In our latest edition of the Las Vegas Raiders NFL Draft This or That column, Raider Nation was presented with two options; trading up to the third overall pick and drafting Florida quarterback Anthony Richardson, or staying put and taking edge defender Tyree Wilson from Texas Tech.
The Richardson deal had Las Vegas giving up picks 70 and a 2024 second-round pick while adding Alabama cornerback Eli Ricks at No. 100. Meanwhile, the package with Wilson also included Tyrique Stevenson, a corner out of Miami, and Stanford quarterback Tanner McKee. With an overwhelming 75 percent of the vote (at the time of writing), our Silver and Black pride community opted to go with the latter and take Wilson, Stevenson and McKee over trading up for Richardson and taking Ricks!
That would give Las Vegas two defensive starters who can make an immediate impact and a quarterback to develop while they also get to hold onto all 12 picks of this year’s draft as well as any selections for next season.
Below are a few comments from the community as well as some analysis about the prospects from a few well-respected draftniks, and be on the lookout for our next This or That column where you get to make the tough decisions for the Silver and Black!
- stormtrooper2817: It all depends on what the F.O thinks. If you think there’s a dude at QB that you MUST have, then GO GET HIM. Don’t be like the previous F.O’s and waffle around at qb for decades, it’d the most important spot on the team. If there’s a dude, get him and sort the rest out later. Time will tell if Ziegler thinks there’s a guy in the draft or not.
- NC Hell Razors: I would do the Wilson one with the possibility of trying to trade back into the first to snag Hendon Hooker or Jack Campbell (if he climbs boards) or Bryan Breese. Would be fine with Tanner McKee pick.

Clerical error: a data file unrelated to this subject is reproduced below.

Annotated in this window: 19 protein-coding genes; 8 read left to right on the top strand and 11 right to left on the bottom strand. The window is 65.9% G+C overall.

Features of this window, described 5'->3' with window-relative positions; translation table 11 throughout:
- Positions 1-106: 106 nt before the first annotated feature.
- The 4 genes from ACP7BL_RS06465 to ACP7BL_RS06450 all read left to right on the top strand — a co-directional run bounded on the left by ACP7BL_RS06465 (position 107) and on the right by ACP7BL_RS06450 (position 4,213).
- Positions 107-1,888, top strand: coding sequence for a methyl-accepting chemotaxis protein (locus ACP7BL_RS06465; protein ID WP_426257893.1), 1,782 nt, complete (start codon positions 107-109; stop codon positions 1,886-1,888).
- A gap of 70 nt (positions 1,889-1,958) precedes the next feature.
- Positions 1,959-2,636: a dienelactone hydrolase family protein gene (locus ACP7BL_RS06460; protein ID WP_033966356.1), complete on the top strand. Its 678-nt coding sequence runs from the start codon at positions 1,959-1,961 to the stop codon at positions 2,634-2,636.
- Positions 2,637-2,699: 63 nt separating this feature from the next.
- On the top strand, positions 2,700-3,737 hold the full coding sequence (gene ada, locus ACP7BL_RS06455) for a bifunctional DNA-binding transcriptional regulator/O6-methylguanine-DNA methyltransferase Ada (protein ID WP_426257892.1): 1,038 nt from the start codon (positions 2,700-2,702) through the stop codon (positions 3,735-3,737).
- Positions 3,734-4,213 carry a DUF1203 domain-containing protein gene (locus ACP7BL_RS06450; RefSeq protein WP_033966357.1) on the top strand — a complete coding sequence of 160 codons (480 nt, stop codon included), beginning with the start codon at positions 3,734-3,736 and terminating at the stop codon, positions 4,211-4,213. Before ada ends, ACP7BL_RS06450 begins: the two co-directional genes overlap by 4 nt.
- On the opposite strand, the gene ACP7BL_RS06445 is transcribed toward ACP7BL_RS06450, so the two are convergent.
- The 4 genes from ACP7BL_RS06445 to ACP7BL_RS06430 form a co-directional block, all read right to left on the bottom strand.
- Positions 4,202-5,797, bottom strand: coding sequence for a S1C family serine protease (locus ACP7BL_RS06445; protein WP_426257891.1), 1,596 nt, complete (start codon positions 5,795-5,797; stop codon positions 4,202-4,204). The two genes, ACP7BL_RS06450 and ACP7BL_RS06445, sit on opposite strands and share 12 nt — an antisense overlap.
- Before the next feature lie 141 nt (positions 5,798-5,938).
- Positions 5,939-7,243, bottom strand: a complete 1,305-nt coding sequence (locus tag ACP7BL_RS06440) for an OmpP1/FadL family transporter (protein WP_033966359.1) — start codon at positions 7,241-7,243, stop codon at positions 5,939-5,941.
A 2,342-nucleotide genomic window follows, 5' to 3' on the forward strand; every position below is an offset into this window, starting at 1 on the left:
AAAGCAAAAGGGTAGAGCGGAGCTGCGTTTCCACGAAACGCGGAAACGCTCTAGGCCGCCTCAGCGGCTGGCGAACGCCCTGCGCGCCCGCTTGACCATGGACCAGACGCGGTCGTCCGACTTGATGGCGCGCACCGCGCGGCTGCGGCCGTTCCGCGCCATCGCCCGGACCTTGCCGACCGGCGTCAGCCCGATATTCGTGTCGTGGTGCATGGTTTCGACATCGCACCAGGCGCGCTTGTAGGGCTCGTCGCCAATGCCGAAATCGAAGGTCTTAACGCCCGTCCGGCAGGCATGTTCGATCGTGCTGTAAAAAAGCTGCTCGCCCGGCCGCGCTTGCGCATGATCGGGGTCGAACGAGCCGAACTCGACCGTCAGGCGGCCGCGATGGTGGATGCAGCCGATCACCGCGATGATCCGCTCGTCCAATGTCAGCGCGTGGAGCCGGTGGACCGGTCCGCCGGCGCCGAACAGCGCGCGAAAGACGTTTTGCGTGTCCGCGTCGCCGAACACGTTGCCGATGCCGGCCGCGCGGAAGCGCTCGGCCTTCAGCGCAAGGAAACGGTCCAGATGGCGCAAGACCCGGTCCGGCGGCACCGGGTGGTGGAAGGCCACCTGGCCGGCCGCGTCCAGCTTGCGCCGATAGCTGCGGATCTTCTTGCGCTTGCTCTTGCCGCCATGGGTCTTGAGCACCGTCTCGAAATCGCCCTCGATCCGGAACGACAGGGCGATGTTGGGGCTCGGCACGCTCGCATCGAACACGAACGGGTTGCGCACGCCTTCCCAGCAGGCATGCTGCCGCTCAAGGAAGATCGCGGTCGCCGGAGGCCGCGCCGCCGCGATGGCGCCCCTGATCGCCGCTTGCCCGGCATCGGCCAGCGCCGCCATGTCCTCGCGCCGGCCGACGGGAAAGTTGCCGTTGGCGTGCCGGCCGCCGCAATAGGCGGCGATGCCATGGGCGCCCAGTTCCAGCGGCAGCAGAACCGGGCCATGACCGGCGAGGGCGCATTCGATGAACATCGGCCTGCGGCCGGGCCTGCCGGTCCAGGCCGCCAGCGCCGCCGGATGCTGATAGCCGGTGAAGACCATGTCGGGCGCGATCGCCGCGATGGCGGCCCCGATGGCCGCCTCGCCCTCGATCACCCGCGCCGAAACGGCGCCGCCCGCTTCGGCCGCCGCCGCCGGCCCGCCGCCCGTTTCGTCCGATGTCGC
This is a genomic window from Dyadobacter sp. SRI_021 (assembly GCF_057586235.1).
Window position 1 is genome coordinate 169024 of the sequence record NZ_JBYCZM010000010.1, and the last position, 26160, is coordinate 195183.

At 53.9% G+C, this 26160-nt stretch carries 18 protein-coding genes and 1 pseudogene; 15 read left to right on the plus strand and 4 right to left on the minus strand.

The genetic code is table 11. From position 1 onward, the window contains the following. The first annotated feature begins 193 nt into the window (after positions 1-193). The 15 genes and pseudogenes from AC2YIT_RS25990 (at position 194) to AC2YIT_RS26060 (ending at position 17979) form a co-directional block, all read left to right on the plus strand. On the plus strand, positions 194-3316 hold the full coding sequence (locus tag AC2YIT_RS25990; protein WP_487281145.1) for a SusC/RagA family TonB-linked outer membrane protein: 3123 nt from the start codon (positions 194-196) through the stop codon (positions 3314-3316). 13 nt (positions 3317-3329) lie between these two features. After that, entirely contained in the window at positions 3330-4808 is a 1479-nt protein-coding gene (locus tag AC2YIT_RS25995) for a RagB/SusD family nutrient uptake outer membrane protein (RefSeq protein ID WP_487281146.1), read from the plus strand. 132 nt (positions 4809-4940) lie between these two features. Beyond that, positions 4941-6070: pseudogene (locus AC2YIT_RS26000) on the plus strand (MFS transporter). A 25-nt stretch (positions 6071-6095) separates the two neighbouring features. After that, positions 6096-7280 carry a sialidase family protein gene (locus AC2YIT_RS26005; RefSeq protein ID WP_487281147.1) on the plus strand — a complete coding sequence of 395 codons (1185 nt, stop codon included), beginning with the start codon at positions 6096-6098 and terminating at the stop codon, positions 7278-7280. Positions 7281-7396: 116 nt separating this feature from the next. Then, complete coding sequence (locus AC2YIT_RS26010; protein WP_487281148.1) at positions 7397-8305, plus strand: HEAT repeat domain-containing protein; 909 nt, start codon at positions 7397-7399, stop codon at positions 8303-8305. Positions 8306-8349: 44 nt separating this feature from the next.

- BrotherJsaysYUCK: If I’m being forced into one of those two scenarios, I’m taking Tyree Wilson. He can play inside next to Chandler, and also spell Chandler when he needs rest. Richardson is just a costly gamble with dubious odds.
- Nick Baumgardner, The Athletic: [Tyree Wilson’s] best assets off the edge are his length and ability to use his hands properly, both with a straight punch or a quick swim move. Wilson’s arm length (35 5/8 inches) was a shade higher than Travon Walker’s measurement at the 2022 combine. More long than explosive, Wilson has work to do in terms of consistency with his approach — he plays too tall at times. With refinement, though, he could be a dominant, three-down edge.
- Lance Zierlein, NFL Media: Big cornerback with the size and play strength to help match up with bigger receivers in the league. Stevenson is patient but physical in press-man and has good recovery speed when he falls behind. He struggles as a pattern matcher in off-man and had issues with busts in zone, so he might be scheme-dependent. Stevenson is talented when attacking the catch point and has the ball skills to make plays on 50/50 throws. He needs to become more consistent in run support but has the physical attributes to become a starter in a press-man scheme.
- Damian Parson, The Draft Network: McKee immediately checks the height requirement boxes. McKee has the advantage of standing tall in the pocket with a full view of his route options over his offensive line. He is a throwback-style quarterback that thrives on winning from the pocket. When protected, McKee can distribute the football with confidence. He is most effective when attacking the short and intermediate areas of the field. This season, Stanford implemented more deep-mesh RPO into their offense, along with designed boots/rollouts. McKee did not look like a fish out of water and operated them effectively.